Several summers ago we discovered a bat flying around our basement as we attempted to watch television. It probably came down the chimney. I tried several techniques to get it out the door at the top of the stairs, but it would not fly to the porch light. After about an hour I gave up, shut the basement door, and went to bed. I would deal with the bat tomorrow.
The next morning when I went down to the basement I heard a faint metallic sound, and I soon saw that the bat had trapped itself in a metal wastebasket – how and why, I am not sure. But it was easy to carry the wastebasket up the stairs and out the door, where I could release it.
That, I thought, is how problems should be solved. Do nothing, and by the next morning, it fixed itself. This sometimes works with my computer, where turning it off, and then on, fixes a problem. I’ve also learned to “reboot the modem,” a term that impresses people until they see that it means to unplug it, wait for half a minute, and then plug it in again. Problem solved.
I’ve applied the same technique to my New Year’s Resolutions. I’ve joked in the past that it’s easy for me to come up with my New Year’s Resolutions, for all I need to do is say, “Same as last year.” Ha-ha. But this year, as Kim and I discussed resolutions, she came up with, “Be yourself.” Easy, right? Who else am I going to be? Just wake up in the morning and my modem will be rebooted and the bat that’s been flying around inside my head will be in a wastebasket.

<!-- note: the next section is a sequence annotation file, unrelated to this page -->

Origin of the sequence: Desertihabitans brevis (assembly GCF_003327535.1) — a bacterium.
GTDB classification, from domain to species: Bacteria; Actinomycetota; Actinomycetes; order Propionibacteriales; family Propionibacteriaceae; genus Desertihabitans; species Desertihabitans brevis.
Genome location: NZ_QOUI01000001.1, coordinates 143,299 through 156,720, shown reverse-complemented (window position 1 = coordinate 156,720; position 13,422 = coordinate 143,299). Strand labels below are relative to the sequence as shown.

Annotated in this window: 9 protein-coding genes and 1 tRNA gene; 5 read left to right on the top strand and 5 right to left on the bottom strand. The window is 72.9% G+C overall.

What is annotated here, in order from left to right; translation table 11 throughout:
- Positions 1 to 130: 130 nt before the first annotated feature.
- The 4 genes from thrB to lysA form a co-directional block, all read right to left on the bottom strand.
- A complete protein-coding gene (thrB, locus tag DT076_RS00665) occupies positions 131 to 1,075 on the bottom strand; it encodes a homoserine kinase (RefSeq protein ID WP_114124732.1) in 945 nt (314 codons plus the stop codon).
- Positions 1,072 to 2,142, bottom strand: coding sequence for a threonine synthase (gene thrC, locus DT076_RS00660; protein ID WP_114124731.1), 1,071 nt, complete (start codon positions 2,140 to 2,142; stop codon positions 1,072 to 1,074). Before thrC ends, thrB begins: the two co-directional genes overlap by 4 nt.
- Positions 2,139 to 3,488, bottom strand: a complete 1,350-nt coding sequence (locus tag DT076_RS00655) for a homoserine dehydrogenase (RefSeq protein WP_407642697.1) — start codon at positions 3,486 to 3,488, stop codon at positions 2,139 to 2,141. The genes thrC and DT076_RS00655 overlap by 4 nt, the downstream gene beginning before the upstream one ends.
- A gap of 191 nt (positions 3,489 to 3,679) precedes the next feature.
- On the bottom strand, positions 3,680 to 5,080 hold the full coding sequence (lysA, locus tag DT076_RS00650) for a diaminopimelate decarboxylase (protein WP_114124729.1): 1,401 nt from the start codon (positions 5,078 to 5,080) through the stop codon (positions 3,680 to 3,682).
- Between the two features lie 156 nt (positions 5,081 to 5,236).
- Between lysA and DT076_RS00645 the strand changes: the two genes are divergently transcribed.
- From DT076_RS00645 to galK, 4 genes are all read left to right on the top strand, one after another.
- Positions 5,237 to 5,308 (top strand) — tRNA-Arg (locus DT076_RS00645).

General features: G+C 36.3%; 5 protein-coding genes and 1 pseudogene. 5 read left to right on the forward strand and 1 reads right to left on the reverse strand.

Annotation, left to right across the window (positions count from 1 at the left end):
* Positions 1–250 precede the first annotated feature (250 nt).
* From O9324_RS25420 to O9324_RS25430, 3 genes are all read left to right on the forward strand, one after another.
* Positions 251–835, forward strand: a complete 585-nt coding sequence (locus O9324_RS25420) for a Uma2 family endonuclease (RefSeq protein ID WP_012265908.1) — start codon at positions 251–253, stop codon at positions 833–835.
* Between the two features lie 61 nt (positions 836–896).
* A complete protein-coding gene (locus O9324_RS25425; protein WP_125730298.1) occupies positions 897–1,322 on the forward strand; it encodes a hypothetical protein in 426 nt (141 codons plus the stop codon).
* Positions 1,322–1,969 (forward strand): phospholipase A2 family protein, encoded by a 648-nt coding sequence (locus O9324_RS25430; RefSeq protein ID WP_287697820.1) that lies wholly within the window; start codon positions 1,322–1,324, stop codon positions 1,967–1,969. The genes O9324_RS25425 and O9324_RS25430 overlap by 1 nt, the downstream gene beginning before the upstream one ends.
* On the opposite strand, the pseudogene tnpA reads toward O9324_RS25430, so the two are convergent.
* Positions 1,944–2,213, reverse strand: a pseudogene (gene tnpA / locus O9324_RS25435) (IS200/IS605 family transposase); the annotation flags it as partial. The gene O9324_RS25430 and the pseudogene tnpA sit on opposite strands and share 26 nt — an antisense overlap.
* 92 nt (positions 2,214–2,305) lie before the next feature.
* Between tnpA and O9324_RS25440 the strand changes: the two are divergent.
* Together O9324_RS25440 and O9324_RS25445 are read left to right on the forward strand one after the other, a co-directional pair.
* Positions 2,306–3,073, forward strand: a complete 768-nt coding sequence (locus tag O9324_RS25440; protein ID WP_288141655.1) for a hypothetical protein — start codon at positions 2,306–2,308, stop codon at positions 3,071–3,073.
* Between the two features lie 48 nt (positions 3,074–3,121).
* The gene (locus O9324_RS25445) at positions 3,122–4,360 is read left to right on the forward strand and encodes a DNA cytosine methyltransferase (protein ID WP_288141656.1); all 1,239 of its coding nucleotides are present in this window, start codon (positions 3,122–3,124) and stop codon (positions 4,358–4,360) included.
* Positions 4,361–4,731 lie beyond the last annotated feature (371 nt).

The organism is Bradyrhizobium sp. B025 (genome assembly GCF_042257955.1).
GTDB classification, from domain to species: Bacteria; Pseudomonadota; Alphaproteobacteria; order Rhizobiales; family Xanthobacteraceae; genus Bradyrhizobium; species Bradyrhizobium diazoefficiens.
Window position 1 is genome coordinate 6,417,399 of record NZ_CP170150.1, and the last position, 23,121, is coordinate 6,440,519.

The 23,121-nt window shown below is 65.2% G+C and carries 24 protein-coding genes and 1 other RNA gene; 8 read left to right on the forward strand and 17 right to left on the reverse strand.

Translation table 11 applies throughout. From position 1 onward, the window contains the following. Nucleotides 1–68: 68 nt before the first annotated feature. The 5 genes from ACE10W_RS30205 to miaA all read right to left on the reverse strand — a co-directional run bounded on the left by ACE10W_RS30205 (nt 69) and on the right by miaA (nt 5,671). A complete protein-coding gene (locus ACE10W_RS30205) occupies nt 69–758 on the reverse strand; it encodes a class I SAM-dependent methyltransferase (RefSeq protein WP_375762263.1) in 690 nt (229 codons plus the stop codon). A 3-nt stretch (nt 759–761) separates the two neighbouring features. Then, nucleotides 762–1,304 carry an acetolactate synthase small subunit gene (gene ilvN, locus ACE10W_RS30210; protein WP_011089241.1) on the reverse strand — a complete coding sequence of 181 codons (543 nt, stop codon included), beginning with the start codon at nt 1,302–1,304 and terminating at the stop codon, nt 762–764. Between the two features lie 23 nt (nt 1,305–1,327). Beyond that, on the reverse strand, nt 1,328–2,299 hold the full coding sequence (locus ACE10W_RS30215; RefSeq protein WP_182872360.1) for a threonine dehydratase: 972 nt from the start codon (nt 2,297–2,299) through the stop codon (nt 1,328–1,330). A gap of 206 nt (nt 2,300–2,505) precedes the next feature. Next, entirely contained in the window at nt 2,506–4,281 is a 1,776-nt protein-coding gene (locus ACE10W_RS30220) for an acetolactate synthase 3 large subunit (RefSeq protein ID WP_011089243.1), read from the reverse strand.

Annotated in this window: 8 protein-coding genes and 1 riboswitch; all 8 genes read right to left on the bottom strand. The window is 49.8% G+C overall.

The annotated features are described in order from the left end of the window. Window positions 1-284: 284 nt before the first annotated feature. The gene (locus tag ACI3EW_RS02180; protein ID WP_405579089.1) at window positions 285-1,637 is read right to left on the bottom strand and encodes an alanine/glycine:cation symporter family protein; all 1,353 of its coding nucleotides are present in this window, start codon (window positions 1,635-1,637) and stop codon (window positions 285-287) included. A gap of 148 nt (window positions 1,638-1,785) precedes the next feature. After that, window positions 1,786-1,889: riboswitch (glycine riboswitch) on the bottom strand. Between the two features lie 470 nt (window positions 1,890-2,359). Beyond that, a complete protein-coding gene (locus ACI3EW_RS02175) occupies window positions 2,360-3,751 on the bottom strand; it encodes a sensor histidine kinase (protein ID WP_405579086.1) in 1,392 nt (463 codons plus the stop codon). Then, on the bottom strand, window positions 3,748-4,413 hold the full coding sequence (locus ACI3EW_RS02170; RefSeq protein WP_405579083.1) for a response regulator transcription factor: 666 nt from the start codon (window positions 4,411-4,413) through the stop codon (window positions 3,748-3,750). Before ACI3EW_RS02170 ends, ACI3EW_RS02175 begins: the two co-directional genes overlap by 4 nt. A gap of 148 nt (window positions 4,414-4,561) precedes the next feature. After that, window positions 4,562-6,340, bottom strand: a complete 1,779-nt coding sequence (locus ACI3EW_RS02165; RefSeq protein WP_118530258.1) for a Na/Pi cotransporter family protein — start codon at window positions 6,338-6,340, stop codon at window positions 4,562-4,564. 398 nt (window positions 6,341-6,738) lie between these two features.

A little discussion, however, made it clear that being oneself is not always so easy. We spend a lot of time trying to live up to other people’s expectations for us, even if those other people are our dead parents. And we feel bad when we don’t measure up. Being yourself can lapse into being someone else’s version of you. I’m guilty of that, having been labeled clumsy as a child because I occasionally dropped things. Dishes, for example.
Being yourself is also not so simple if you are living with a life-partner, where some compromise is inevitably an ingredient of a successful partnership. My way around that potential problem is to realize that part of my self-identity is “good partner.” The trick, though, is not to overdo that, so the partnership does not veer into martyrdom and victimhood. Kim made it very clear, in a context that I don’t want to go into here, that she is rejecting the victim role, and along with it, any unwelcome role that others may attempt to assign, and I should, too. Clear enough. One solution is to minimize dealings with those who attempt to impose unwelcome roles on you. Be yourself, yourself. Define yourself, and become that person.
A related problem with “be yourself” is that we, of course, have more than one self, depending on the context we find ourselves in. (I don’t think I need examples to illustrate this.) Is one of our selves more authentic than the others? I remember an old Bill Cosby bit (back when he was a good guy) where someone told him that smoking pot would help him become his real self. Cosby’s response: “But what if your real self is an asshole?”
So, maybe, the wisdom behind “be yourself” is simply to be the best version of yourself that you can, under the circumstances. In other words, don’t be a martyr or some other kind of asshole. Unplug your modem, and plug it in again, making a fresh start. Let the bat go.